Express & Star

Food review: I had a bostin pie in one of the Black Country's best restaurants - I can't fault it

One thing people across the Black Country and, indeed, across the whole country enjoy is a pie.

Plus
Published
Last updated

Watch more of our videos on Shots!
and live on Freeview channel 276

Figures have shown that Brits will eat at least 2.2 pies every month, with more than £1 billion worth of pies consumed in the UK every year.

There are many places that claim to make great pies, many places that claim to have the biggest range or most unique, but there is one place, sitting right in the heart of the Black Country, that sets its stall out as a market leader.

Mad O'Rourkes Pie Factory in Tipton has been producing top quality and unique pies since 1987, set up on the site of the former Five Ways Inn on the corner of Hurst Lane and Sedgley Road West by Colm O'Rourke, who ran it alongside his wife Sheena.

If you want pies, you're in the right place

After a one-year spell of being owned by Ushers of Trowbridge, the restaurant and pub was bought in 2000 by Peter Towler, who built the business back up and became the genius mastermind behind some of the more unique pies.

The image of Mad O'Rourke makes you want to sit down and enjoy your meal that much more

The pub has survived and thrived since then, becoming a place for a good meal and a decent pint, as well as being a living tribute to the Black Country and the traditions of the area.

Entering the restaurant from the car park, you're instantly met with visual references to what makes this place its money, cow pies and ales, all laid out in bright and vivid colour.

The kitchen hums with activity and wonderful smells

A step inside brings you a mixture of smells and sensations, with the kitchen to the left full of people working hard and crafting the food, while the bar is in front of you with a wide selection of drinks.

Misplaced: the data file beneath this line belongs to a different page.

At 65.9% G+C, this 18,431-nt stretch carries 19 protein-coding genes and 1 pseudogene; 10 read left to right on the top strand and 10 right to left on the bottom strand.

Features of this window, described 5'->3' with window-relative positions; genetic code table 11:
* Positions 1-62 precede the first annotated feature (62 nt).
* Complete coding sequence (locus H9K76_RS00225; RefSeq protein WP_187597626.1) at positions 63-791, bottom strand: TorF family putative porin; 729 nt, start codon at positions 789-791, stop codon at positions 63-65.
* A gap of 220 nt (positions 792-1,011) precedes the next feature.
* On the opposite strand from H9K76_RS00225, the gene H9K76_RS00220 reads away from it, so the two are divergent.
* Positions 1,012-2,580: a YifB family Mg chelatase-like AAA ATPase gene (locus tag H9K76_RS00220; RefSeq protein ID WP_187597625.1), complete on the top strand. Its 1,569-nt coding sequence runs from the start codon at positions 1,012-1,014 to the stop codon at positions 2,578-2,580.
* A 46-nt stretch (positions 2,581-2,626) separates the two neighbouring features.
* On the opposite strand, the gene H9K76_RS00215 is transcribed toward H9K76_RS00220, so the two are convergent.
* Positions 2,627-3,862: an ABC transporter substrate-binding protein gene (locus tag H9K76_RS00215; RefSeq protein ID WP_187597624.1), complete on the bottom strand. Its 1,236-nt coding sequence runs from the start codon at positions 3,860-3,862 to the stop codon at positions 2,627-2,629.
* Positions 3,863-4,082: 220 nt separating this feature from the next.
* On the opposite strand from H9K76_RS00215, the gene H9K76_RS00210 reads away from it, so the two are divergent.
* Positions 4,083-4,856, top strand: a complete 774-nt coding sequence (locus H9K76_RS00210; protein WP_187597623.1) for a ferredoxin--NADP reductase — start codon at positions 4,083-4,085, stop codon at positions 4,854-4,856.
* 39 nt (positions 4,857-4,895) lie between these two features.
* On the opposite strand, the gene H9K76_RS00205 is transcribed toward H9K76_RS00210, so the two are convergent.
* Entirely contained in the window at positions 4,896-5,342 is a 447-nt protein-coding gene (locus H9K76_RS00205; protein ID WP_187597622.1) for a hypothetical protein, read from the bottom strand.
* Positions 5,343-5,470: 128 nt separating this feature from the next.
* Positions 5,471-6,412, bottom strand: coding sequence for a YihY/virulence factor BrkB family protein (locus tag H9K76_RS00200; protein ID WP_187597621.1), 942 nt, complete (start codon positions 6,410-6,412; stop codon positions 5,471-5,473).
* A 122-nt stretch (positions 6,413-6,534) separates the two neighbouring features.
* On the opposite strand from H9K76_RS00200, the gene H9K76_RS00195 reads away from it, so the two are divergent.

These range from traditional local beers from Lump Hammer, available in ruby mild, gold and bitter, as well as more traditional lagers like Carling, San Miguel and Birra Moretti, plus a wide selection of ciders, spirits and bottles of wine.

The restaurant was busy and full of interesting items

Being as I was driving, I stuck to a bottle of Becks Blue 0%, one of two non-alcoholic drinks that aren't soft drinks, and was led to my table by a friendly and attentive member of staff.

Even on a rainy Thursday evening, the place was packed, with very few seats left unfilled, and the atmosphere was a merry and pleasant one, full of laughter and people enjoying their food.

Mad O'Rourkes Pie Factory is proud to say it sources all its ingredients locally

All around the restaurant area, there are objects which pay tribute to the region, from ladles, jugs and containers hanging from the ceiling to tiled walls and ornamental pigs on the wall and stain glassed windows.

It doesn't look big, but the Black Pudding Potato Cake is very tasty and filling

Being as I was in a restaurant, it seemed a good idea to get eating, so I took a look at the menu for starters, of which there are a good number of options, from ones that are lighter bites to bigger and bolder options.

There was the Cheese Nachos, a mix of fresh peppers, guacamole and jalapenos all covered in cheese and nachos, while Cows in Quilts offered pork brisket, pigs in blankets and Yorkshire Pudding and the Cluckin' Chicken Wings came in flavours ranging from mild to very hot.

I decided to stay local, however, and ordered the Black Pudding Potato Cake, headlined as the legendary appetizer and consisting of homemade black pudding mixed with potatoes and topped with an egg.

You can see the contrasts between the potato cake and the fried egg

While not too big, it was a filling way to start the meal, with the well-cooked potato mixing well with the tangy black pudding and, while a bit stodgy, it tasted nice, with the egg adding something to mix with the flavours.